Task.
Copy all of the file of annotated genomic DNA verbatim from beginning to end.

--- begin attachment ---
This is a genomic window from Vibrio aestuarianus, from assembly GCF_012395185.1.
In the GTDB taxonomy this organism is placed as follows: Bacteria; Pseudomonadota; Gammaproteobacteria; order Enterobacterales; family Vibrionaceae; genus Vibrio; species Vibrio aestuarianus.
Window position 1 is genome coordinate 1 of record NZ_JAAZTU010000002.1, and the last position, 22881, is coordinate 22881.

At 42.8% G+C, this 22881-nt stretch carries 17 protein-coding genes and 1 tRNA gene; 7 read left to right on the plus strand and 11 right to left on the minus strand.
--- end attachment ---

This is a genomic window from Vibrio aestuarianus, from assembly GCF_012395185.1.
In the GTDB taxonomy this organism is placed as follows: Bacteria; Pseudomonadota; Gammaproteobacteria; order Enterobacterales; family Vibrionaceae; genus Vibrio; species Vibrio aestuarianus.
Window position 1 is genome coordinate 1 of record NZ_JAAZTU010000002.1, and the last position, 22881, is coordinate 22881.

At 42.8% G+C, this 22881-nt stretch carries 17 protein-coding genes and 1 tRNA gene; 7 read left to right on the plus strand and 11 right to left on the minus strand.